## Show the limit does not exist

Solution to Elementary Analysis: The Theory of Calculus Second Edition Section 8 Exercise 8.7 Solution: Part aSuppose the limit exists and equals $a$. Then for $\epsilon=\dfrac{1}{2}$, there exists $N>0$ such…

Solution to Elementary Analysis: The Theory of Calculus Second Edition Section 8 Exercise 8.7 Solution: Part aSuppose the limit exists and equals $a$. Then for $\epsilon=\dfrac{1}{2}$, there exists $N>0$ such…

Solution to Elementary Analysis: The Theory of Calculus Second Edition Section 8 Exercise 8.5 Solution: Part a Let $\epsilon>0$. Since $\lim a_n=s$, there exists $N_1>0$ such that $$ |a_n-s|<\epsilon\Longrightarrow -\epsilon…

Solution to Elementary Analysis: The Theory of Calculus Second Edition Section 8 Exercise 8.4 Solution: Let $\epsilon>0$. Since $\lim s_n=0$, there exists $N>0$ such that $$ |s_n-0|=s_n < \frac{\epsilon}{M+1} $$…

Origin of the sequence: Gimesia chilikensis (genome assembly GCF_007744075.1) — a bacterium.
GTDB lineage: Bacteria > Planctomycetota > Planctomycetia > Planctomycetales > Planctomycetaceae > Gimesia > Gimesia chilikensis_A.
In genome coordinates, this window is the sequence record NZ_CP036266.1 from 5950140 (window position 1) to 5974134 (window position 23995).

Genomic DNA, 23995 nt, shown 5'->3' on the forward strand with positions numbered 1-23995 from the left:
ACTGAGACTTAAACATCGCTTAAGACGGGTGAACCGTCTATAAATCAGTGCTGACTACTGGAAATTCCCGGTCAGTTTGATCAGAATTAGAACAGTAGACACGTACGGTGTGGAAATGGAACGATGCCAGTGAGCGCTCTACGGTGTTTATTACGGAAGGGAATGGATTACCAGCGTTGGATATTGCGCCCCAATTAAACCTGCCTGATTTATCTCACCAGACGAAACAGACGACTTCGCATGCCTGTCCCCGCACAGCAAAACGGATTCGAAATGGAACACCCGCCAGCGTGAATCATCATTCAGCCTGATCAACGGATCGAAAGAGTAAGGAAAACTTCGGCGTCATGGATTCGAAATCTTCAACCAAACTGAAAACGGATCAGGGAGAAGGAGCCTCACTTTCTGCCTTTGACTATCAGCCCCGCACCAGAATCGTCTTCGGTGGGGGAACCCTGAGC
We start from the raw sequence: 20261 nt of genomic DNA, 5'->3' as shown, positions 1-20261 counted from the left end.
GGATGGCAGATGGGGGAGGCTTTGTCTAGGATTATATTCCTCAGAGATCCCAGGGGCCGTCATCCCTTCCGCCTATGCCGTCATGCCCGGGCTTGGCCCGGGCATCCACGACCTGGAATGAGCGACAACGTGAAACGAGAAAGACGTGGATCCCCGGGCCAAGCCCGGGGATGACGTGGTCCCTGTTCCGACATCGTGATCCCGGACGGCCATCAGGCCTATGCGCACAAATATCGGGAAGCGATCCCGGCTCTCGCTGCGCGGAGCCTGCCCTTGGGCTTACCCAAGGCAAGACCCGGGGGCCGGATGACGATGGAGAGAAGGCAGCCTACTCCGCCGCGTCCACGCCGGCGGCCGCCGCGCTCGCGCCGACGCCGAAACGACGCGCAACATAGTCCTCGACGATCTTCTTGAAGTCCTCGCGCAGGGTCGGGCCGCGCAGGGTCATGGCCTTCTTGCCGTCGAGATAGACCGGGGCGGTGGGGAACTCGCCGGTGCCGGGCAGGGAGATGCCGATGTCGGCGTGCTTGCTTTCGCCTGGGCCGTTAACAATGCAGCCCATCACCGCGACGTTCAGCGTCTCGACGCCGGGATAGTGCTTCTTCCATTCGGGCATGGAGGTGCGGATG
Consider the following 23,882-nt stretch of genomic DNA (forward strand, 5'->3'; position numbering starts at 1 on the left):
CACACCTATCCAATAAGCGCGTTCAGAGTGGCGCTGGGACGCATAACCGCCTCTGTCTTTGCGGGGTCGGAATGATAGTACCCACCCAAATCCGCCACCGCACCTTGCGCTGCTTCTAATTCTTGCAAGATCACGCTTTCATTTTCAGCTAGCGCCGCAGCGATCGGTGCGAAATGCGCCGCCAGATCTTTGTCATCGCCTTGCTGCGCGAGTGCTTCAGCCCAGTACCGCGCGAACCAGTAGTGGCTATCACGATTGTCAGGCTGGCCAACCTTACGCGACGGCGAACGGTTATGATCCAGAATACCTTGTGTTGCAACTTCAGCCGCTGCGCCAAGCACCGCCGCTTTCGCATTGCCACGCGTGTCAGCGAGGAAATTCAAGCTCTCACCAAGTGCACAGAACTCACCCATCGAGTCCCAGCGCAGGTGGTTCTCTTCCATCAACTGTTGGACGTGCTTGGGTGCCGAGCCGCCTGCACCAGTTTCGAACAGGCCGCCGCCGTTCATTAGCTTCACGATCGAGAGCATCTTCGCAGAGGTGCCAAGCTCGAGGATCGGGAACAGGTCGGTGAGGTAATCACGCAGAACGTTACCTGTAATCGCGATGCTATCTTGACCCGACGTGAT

Solution to Elementary Analysis: The Theory of Calculus Second Edition Section 8 Exercise 8.3 Solution: Let $\epsilon>0$. Since $\lim s_n=0$, there exists $N>0$ such that $$ |s_n-0|=s_n < \epsilon^2 $$…

Solution to Elementary Analysis: The Theory of Calculus Second Edition Section 8 Exercise 8.2 Solution: Part aThe limit is zero. Let $\epsilon>0$ and let $N=\dfrac{1}{\epsilon}$. Then $n>N$ implies$$\frac{n}{n^2+1}<\frac{n}{n^2}=\frac{1}{n}<\frac{1}{N}=\epsilon,$$ and hence$$\left|\frac{n}{n^2+1}-0\right|=\frac{n}{n^2+1}<\epsilon$$…

Solution to Elementary Analysis: The Theory of Calculus Second Edition Section 8 Exercise 8.1 Solution: Part a Let $\epsilon>0$ and let $N=\dfrac{1}{\epsilon}$. Then $n>N$ implies $$ \frac{1}{n}<\frac{1}{N}=\epsilon, $$ and hence…